Coronavirus disease 2019 (COVID-19) has emerged as a pandemic at the end of 2019 and continues to exert an unfavorable worldwide health impact on a large proportion of the population. A remarkable feature of COVID-19 is the precipitation of a hypercoagulable state, mainly in severe cases, leading to micro- and macrothrombosis, respiratory failure, and death. Despite the implementation of various therapeutic regimes, including anticoagulants, a large number of patients suffer from such serious complications. This review aims to describe the current knowledge on the pathophysiology of the coagulation mechanism in COVID-19. We describe the interplay between three important mediators of the disease and how this may lead to a hyperinflammatory and prothrombotic state that affects outcome, namely, the endothelium, the immune system, and the coagulation system. In line with the hypercoagulability state during COVID-19, we further review on the rare but severe vaccine-induced thrombotic thrombocytopenia. We also summarize and comment on available anticoagulant treatment options and include suggestions for some future treatment considerations for COVID-19 anticoagulation therapy.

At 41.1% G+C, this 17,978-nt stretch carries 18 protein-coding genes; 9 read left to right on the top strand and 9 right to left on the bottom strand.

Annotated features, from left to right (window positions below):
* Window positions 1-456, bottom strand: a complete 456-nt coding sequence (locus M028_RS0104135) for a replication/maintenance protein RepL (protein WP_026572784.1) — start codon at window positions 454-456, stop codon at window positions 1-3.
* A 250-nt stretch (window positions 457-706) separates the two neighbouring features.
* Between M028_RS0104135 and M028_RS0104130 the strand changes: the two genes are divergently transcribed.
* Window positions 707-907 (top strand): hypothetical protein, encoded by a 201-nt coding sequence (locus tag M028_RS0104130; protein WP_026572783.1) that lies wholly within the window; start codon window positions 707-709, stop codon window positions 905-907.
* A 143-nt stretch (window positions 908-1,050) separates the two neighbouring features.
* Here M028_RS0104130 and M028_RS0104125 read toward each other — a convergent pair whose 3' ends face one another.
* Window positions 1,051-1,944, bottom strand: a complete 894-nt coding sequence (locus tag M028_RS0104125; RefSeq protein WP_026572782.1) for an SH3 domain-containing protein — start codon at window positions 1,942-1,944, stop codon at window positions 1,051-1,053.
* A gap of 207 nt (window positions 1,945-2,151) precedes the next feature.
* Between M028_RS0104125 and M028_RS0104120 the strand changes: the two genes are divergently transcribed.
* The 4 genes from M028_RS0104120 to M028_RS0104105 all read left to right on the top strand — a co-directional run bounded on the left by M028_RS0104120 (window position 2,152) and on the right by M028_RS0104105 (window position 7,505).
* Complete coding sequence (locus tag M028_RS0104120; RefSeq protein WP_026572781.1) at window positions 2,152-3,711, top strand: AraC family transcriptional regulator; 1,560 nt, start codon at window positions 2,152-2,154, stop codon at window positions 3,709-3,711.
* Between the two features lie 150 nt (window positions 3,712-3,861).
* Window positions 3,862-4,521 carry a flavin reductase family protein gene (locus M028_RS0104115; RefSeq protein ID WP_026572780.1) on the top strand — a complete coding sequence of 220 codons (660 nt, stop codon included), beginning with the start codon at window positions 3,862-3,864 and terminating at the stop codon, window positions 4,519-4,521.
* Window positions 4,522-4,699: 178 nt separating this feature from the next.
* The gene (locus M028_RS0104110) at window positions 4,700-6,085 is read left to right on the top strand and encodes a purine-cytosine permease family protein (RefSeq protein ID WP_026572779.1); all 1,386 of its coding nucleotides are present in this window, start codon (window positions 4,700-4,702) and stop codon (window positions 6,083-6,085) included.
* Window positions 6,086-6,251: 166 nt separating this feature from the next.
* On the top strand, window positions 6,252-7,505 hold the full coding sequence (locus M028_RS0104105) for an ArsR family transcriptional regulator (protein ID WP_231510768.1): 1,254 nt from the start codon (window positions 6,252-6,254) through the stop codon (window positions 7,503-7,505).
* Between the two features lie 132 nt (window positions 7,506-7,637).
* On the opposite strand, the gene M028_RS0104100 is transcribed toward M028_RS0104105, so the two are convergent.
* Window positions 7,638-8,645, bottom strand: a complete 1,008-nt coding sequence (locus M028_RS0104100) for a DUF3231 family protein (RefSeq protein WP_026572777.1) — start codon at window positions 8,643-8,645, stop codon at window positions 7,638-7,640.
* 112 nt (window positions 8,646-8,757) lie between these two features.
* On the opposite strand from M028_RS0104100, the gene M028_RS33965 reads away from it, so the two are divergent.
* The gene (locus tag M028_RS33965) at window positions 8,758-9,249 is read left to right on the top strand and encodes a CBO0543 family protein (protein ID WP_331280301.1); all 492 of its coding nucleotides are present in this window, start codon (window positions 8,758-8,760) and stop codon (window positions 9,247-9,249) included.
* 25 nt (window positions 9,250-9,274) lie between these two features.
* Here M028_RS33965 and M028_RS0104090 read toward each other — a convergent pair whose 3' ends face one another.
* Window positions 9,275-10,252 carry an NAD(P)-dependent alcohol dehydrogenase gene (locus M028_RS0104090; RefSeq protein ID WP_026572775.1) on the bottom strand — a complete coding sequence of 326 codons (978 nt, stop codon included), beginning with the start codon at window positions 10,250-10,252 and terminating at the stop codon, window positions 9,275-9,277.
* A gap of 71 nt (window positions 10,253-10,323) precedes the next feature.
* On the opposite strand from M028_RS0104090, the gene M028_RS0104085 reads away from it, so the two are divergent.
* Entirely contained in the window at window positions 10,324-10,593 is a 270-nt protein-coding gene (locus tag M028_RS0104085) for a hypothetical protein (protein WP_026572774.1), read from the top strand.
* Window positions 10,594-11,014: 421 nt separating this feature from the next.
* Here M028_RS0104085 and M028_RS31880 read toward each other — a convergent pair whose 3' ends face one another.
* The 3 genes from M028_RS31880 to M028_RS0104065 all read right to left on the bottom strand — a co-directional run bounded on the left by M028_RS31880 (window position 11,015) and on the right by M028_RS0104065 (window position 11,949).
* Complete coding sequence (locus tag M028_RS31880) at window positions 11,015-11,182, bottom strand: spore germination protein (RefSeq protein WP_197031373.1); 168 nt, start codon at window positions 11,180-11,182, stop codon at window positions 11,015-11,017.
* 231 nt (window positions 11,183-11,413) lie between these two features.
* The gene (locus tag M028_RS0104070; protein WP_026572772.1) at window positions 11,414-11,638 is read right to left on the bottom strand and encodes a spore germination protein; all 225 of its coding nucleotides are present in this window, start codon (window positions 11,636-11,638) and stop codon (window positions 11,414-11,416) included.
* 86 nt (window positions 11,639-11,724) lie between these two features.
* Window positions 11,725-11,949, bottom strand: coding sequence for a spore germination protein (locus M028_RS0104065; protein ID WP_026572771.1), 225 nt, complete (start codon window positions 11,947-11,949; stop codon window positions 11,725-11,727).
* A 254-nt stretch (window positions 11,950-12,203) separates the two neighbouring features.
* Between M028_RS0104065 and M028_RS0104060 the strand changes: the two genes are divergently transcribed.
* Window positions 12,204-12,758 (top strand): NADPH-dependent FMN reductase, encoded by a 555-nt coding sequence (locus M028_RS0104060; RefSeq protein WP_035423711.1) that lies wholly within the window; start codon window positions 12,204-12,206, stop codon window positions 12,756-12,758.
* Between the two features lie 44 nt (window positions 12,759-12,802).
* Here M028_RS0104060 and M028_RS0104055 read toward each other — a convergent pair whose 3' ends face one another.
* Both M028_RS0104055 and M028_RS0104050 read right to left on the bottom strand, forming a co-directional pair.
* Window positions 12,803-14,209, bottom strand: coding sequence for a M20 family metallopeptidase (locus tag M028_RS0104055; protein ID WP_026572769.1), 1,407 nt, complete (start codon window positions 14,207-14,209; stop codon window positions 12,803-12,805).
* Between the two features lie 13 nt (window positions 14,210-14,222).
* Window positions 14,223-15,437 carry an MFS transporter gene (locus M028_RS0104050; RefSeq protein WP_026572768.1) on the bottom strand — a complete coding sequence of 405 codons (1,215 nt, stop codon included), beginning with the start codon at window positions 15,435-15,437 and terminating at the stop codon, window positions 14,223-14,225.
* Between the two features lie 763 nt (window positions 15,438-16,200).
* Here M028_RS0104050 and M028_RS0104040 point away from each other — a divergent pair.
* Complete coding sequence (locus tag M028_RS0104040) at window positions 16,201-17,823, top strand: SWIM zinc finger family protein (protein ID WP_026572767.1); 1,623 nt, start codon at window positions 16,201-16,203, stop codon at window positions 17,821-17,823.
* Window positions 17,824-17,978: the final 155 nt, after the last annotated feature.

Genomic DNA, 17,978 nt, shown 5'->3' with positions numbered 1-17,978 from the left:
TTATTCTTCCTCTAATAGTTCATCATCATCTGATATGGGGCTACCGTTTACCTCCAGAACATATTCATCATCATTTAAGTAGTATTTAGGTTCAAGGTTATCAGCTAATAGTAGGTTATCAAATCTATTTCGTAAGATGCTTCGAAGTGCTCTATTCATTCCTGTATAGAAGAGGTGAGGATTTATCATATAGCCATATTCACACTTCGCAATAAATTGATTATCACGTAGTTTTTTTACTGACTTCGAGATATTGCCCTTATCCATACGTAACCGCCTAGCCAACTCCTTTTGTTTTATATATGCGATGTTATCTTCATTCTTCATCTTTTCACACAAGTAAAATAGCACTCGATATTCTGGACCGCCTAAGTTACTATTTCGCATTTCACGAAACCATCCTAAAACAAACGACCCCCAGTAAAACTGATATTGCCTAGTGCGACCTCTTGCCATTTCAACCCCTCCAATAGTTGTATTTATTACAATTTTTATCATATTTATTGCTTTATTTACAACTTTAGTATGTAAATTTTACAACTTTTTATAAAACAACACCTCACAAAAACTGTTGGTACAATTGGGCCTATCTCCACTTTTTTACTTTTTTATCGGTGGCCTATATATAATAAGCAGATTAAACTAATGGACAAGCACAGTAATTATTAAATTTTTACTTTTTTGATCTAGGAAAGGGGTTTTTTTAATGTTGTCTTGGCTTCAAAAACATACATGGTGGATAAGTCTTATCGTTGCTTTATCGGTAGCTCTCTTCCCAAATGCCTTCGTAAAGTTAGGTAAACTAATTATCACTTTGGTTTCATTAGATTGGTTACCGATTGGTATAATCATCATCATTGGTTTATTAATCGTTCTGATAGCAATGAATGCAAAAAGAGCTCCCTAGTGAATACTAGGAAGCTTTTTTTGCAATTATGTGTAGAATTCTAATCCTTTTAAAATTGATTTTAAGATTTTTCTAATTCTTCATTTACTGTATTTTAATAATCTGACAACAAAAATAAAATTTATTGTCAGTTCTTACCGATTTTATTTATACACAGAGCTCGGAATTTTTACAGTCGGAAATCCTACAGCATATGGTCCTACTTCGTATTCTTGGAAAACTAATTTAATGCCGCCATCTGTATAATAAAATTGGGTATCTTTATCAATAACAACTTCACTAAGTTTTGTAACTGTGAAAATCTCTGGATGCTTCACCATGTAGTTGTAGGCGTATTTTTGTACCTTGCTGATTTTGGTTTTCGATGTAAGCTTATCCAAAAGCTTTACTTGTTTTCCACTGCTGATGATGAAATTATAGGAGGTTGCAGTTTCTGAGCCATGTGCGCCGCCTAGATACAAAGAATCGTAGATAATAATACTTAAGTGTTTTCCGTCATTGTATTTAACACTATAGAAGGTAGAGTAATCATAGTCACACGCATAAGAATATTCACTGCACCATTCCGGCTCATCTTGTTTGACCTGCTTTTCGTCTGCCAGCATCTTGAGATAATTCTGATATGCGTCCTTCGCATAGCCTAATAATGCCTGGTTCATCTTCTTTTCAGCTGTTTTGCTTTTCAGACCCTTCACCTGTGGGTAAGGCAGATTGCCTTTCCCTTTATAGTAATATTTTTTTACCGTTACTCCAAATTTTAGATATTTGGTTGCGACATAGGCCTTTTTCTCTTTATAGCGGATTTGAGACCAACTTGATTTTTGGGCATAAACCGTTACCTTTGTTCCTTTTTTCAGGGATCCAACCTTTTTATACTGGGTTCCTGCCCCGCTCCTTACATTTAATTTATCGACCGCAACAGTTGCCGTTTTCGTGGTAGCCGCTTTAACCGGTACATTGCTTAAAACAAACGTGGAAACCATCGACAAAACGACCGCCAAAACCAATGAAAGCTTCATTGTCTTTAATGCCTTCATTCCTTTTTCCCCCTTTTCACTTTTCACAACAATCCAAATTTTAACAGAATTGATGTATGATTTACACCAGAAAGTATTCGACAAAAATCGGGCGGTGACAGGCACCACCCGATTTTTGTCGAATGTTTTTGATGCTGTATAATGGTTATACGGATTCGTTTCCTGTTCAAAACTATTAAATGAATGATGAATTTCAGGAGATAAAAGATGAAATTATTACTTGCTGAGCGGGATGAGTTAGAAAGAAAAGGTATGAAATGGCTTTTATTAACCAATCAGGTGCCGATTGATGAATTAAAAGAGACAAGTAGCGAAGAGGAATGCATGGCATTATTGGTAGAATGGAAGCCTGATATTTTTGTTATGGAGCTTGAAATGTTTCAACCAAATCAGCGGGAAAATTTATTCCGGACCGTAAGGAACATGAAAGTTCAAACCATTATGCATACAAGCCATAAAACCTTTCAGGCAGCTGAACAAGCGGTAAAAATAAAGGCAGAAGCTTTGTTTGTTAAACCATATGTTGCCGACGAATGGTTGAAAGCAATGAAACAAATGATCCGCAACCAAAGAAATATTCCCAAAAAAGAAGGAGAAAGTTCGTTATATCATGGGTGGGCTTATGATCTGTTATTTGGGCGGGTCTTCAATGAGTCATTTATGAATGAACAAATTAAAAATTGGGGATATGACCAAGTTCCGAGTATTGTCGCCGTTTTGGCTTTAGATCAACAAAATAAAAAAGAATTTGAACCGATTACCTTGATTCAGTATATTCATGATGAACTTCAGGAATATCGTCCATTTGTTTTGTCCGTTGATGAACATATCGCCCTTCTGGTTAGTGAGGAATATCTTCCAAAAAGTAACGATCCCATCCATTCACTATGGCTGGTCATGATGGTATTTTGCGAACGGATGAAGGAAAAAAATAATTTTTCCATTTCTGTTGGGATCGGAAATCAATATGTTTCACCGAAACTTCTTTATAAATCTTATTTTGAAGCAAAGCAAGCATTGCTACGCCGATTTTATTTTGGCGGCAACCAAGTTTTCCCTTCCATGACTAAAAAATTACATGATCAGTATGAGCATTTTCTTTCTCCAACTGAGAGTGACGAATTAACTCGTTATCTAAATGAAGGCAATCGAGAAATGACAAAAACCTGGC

- CYTOKINE STORM
- NEUTROPHIL EXTRACELLULAR TRAPS
- PHENOTYPIC HETEROGENEITY